December 04, 2023
As the holiday season approaches, pause to consider whether your ...
Affordable and abundant supplies of energy and raw materials are the building blocks of U.S. economic growth and our competitiveness on a global stage.
Yet the U.S. is facing a supply chain crisis for the very energy and raw materials it needs to upgrade our outdated roads, bridges and transit systems, and to build new electric cars, solar panels and wind turbines. The demand for energy and minerals has quickly outpaced existing supplies and even the pipeline of coming projects.
President Biden and Congress recognize that to deliver the transformation they’ve promised, the U.S. must improve the federal environmental review and permitting process so that it’s more efficient and effective. Otherwise, the U.S. will sit on the sidelines as other countries take the lead in global energy and minerals supply chains.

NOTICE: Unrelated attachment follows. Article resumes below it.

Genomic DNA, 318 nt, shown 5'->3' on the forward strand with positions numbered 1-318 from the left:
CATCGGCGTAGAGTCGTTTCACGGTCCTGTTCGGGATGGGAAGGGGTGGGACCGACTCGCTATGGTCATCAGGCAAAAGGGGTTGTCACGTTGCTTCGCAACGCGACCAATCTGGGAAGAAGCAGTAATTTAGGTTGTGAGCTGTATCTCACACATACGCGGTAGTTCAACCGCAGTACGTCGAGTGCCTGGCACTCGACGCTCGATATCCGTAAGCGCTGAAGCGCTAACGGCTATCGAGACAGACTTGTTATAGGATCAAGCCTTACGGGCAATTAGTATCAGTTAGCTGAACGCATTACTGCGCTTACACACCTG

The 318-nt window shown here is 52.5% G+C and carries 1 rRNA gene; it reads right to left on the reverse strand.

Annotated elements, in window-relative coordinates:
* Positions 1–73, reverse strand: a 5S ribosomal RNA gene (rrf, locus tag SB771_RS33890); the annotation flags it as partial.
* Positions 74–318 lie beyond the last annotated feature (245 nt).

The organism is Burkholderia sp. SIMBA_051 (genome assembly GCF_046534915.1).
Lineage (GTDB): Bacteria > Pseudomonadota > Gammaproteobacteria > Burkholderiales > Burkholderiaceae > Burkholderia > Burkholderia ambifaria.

The current permitting process is cumbersome, often stalling projects for years – sometimes decades – with duplicative reviews, a burdensome approval process and unending legal challenges. Policymakers need to enact commonsense reforms that will provide certainty concerning decision timelines and ensure the U.S. sees the necessary investment in domestic energy infrastructure projects.
To accomplish this, policymakers should:
The goal of these reforms should be to uphold environmental protection and community engagement while reducing self-imposed barriers to investing in and building the energy and minerals supply chains essential to the nation’s critical infrastructure.
In 2021, the U.S. imported $90 billion worth of minerals despite the nation’s vast mineral resources. With $6.2 trillion worth of minerals within our borders, we don’t need to rely on geopolitical rivals like China and Russia and other countries with poor environmental protections and dismal labor and safety practices to supply the minerals we need.
To avoid a worsening supply chain crisis and deliver on promised infrastructure updates and future energy technologies, policymakers must implement commonsense improvements to the permitting process.